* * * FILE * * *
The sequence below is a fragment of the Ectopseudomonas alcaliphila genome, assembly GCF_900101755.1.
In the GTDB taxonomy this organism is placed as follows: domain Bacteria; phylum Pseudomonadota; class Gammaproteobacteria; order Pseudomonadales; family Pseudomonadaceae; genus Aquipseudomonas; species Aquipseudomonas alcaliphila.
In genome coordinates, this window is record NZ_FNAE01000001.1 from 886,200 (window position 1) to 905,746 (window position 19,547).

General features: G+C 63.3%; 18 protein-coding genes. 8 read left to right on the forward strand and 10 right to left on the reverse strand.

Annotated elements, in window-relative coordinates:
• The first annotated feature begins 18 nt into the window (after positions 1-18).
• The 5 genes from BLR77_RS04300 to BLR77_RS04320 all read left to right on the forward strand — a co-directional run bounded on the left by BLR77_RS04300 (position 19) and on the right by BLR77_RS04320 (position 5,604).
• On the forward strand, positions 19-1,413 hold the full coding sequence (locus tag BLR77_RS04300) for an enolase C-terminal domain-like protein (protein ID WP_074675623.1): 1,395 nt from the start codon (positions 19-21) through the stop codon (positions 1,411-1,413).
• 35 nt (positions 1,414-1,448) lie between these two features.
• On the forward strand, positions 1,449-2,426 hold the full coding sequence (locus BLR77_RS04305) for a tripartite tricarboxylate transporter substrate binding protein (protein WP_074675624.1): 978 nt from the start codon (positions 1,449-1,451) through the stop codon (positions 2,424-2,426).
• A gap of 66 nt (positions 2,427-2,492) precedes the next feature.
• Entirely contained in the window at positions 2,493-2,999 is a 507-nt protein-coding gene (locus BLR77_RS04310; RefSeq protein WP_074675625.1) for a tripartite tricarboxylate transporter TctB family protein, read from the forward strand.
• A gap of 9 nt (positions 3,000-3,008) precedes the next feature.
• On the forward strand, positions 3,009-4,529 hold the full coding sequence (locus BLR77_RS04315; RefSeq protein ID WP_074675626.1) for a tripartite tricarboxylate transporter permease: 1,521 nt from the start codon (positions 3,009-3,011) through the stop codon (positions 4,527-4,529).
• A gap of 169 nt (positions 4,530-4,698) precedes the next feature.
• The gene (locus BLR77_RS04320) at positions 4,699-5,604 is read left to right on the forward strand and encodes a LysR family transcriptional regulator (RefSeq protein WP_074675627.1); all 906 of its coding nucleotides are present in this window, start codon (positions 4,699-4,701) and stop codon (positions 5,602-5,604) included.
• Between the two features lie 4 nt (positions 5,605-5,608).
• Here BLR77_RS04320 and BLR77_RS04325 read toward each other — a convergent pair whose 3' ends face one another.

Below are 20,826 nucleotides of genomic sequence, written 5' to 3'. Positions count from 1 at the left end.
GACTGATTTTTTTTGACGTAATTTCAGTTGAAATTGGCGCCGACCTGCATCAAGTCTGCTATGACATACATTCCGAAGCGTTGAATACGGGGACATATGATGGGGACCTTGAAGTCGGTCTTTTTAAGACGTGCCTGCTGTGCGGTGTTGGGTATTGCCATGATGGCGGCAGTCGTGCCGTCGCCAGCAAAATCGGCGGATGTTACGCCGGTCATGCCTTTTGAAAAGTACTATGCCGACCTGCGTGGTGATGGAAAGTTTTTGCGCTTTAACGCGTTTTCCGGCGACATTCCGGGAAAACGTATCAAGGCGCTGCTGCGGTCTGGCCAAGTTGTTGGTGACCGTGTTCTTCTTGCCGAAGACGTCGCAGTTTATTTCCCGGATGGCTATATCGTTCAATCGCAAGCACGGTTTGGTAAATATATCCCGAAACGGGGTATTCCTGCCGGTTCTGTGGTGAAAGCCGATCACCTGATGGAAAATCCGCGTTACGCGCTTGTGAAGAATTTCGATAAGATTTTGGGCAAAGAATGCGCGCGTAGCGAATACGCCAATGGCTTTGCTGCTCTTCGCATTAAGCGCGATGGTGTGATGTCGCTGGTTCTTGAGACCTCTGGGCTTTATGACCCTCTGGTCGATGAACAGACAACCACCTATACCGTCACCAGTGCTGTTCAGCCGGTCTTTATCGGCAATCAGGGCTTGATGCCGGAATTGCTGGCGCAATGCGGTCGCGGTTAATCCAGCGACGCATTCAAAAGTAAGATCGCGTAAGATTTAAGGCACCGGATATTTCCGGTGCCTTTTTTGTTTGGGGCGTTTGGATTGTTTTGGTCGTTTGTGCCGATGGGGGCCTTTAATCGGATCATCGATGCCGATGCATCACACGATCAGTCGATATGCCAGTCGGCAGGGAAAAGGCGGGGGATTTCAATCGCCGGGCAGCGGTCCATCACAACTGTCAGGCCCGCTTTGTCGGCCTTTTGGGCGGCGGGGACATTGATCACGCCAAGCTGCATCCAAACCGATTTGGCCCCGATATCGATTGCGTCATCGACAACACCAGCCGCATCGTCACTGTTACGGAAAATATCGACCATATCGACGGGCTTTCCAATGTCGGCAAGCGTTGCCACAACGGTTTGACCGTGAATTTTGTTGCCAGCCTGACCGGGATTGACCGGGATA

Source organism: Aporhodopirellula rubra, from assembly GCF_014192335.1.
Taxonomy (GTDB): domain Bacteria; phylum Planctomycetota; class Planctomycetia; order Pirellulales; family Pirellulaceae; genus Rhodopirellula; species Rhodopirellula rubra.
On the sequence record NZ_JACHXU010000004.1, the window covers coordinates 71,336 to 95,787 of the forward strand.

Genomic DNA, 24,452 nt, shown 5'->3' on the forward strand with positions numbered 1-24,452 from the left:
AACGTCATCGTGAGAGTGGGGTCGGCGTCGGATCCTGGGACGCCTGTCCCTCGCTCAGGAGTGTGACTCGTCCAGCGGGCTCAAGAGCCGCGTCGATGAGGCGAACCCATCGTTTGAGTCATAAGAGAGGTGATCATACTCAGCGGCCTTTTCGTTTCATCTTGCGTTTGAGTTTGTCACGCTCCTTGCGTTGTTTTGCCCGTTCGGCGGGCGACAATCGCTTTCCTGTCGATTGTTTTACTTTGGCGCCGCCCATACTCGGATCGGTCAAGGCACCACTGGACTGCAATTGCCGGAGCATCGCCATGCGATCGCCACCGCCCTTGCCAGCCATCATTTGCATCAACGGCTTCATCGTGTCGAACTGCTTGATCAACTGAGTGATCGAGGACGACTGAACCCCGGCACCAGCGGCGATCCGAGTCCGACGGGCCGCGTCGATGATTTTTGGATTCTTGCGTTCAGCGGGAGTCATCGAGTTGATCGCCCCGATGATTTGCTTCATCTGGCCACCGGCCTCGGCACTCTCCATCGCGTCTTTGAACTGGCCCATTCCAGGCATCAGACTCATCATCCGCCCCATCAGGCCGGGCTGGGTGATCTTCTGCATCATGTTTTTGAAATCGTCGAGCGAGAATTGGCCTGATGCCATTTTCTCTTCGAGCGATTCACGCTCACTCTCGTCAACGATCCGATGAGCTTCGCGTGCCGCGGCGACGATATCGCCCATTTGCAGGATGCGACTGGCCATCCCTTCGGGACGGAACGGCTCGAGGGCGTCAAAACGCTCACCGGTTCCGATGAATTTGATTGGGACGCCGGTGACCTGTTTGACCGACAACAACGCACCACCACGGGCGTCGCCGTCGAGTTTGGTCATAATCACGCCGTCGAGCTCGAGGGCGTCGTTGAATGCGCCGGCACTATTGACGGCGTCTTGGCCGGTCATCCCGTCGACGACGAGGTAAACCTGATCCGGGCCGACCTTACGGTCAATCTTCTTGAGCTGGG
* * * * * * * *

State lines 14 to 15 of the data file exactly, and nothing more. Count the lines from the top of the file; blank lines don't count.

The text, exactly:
• On the forward strand, positions 3,009-4,529 hold the full coding sequence (locus BLR77_RS04315; RefSeq protein ID WP_074675626.1) for a tripartite tricarboxylate transporter permease: 1,521 nt from the start codon (positions 3,009-3,011) through the stop codon (positions 4,527-4,529).
• A gap of 169 nt (positions 4,530-4,698) precedes the next feature.